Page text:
Guitarist Andy Gill is throwing out the post punk-pioneers' rule book with new album What Happens Next
GANG OF FOUR and PUBLIC ACCESS T.V. at Lee’s Palace, Monday (March 9), doors 8 pm. $30. rotate.com, soundscapes.com.
“When I started the new record I didn’t have a plan, but one thing I felt sure about was that I would go wherever I chose,” Gang of Four guitarist Andy Gill says from his home studio in London. “And I wouldn’t be looking back to some mythical Gang of Four rule book about what is and isn’t allowed.”
Toward the end of the 1970s, Gill co-founded the remarkable post-punk band, whose jagged, danceable, politically outspoken songs influenced a million musicians and earned them a loyal following. With few gaps, Gill and original singer/songwriter Jon King kept the outfit active with a revolving door of additional musicians.
The new album, What Happens Next, is the first Gang of Four record without King, who left after touring 2011’s acclaimed Content. It finds Gill completely rethinking the band.
“In the beginning, I was the musical director and trying to basically invent a new language – it wasn’t just a copy of James Brown or the Velvet Underground,” Gill says. “It was taking music apart in little building blocks and putting them back together until it felt right. And I thought I was doing that with this record.”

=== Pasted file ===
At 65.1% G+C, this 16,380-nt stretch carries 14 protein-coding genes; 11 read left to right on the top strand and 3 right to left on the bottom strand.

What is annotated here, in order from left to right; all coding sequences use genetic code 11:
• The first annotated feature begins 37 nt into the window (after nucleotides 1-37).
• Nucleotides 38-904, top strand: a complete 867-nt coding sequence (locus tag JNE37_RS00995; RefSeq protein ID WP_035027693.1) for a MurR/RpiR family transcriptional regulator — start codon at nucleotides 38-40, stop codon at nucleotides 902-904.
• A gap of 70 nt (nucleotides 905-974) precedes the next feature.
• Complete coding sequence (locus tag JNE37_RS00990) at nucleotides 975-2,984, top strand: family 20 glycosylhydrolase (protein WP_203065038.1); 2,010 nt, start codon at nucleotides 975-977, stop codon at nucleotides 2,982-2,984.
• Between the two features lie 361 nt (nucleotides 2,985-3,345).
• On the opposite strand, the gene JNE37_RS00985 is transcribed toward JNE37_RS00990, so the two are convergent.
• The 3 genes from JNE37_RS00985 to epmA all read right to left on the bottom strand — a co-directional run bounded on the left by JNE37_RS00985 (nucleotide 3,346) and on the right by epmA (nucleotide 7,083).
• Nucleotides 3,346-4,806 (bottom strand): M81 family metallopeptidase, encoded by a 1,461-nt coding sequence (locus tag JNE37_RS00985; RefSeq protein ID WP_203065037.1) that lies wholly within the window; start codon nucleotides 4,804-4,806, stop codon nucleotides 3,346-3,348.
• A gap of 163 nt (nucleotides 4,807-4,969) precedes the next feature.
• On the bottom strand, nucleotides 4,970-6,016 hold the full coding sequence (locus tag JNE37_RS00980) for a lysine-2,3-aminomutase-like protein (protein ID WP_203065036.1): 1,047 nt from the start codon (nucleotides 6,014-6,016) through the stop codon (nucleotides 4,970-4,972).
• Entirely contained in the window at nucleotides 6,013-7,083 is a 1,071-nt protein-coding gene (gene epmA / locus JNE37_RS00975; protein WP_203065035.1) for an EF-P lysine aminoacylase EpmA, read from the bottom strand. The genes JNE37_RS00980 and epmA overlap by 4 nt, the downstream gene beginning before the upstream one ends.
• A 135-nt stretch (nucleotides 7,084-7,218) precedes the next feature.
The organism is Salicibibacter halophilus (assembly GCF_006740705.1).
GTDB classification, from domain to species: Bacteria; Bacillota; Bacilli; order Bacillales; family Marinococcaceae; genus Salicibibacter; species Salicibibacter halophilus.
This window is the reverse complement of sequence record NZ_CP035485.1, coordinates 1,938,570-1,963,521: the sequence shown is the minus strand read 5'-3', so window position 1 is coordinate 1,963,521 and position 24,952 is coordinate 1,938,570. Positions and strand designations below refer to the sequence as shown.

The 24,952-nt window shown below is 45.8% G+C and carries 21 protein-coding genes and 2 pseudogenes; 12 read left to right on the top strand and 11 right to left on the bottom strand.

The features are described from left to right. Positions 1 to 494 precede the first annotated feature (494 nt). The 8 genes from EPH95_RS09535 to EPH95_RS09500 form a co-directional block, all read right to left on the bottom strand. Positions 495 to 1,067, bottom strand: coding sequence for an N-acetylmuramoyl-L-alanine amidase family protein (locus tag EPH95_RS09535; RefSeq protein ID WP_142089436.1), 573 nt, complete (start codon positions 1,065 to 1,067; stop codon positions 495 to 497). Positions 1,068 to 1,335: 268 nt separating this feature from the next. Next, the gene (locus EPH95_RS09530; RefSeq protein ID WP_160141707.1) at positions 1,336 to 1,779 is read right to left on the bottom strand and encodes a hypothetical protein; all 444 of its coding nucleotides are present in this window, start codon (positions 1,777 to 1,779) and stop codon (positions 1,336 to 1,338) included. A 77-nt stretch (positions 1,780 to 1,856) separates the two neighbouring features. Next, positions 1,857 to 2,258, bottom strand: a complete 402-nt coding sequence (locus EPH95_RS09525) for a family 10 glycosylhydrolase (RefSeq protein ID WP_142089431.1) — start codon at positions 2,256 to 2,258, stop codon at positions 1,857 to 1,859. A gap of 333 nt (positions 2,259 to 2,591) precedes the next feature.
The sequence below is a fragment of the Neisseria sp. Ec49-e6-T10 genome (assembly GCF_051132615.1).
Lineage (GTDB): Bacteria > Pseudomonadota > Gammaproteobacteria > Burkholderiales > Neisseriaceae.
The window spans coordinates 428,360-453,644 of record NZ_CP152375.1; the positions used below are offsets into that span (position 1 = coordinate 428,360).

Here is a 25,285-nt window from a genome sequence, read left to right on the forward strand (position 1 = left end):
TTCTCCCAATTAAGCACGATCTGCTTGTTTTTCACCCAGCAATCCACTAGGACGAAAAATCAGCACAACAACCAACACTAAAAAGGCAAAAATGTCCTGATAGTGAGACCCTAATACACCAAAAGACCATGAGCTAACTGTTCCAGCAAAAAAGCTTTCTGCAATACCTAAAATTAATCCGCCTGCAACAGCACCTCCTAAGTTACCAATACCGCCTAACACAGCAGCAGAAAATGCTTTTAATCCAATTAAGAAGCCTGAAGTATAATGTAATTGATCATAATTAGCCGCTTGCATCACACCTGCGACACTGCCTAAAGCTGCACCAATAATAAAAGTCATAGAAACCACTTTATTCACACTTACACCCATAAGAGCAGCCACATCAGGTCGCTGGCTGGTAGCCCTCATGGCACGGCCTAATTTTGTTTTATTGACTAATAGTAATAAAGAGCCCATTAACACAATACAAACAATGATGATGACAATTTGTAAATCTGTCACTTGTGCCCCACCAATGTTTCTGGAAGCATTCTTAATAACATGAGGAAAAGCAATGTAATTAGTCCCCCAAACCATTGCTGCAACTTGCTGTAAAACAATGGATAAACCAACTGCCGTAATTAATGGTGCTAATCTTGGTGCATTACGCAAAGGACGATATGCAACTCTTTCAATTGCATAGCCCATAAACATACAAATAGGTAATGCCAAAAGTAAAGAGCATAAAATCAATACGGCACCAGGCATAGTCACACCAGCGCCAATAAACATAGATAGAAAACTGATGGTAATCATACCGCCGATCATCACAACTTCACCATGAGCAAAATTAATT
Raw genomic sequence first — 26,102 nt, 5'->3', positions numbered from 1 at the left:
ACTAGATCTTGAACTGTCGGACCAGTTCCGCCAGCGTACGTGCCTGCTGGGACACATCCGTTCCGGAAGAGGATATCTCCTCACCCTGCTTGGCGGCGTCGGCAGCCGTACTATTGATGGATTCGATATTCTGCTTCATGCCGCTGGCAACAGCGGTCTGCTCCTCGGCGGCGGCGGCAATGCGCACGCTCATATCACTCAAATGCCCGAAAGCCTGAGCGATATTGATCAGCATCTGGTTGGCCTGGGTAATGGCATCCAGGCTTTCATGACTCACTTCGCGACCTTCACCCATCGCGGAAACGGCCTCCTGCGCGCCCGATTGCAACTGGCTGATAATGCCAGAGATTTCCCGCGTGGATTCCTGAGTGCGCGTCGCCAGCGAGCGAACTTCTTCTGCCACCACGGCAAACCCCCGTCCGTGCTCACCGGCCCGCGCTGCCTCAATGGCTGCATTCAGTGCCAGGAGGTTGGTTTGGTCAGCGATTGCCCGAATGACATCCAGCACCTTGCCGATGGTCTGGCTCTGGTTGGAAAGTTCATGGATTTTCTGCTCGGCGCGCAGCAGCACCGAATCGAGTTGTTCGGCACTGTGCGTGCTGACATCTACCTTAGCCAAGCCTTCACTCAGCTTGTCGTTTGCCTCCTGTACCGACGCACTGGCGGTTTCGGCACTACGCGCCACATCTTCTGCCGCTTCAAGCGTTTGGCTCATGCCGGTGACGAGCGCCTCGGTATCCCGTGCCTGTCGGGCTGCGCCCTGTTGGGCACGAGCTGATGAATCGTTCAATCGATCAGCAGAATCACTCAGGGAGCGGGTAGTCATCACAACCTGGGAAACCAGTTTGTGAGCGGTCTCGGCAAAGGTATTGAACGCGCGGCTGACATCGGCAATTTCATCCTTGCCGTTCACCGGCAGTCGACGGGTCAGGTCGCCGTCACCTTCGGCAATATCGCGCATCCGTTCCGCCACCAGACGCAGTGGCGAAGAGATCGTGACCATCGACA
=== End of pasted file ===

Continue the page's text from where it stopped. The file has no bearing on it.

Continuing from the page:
What Happens Next has received mixed reviews. Multiple singers have replaced the idiosyncratic King (primarily touring vocalist John “Gaoler” Sterry), and the album’s electronic, industrial ambience has been likened to post-Zooropa, 90s era amalgam dance-rock. Some of its modern lyrical motifs, including Obey The Ghost’s “We’re Facebook friends with celebrities,” have been described as heavy-handed and contrived.
From Gill’s perspective, he’s being as artistically honest as he can be while also carrying Gang of Four’s ever-questioning, critical flag into the future.
“Some people want familiarity and another version of what you’ve done before,” Gill says. “And other people have grasped this and said, ‘I can hear this is Gang of Four. I hear the same DNA in the guitar and beats.’ But it’s different and it’s now, and some people get it and others haven’t gotten it and are a bit fed up that it doesn’t sound like [1979’s] Entertainment!, I suppose.
“I’m never going to do Entertainment! mach two, three, four or whatever. Done that. The idea that Gang of Four could be about nostalgia is frankly abhorrent.”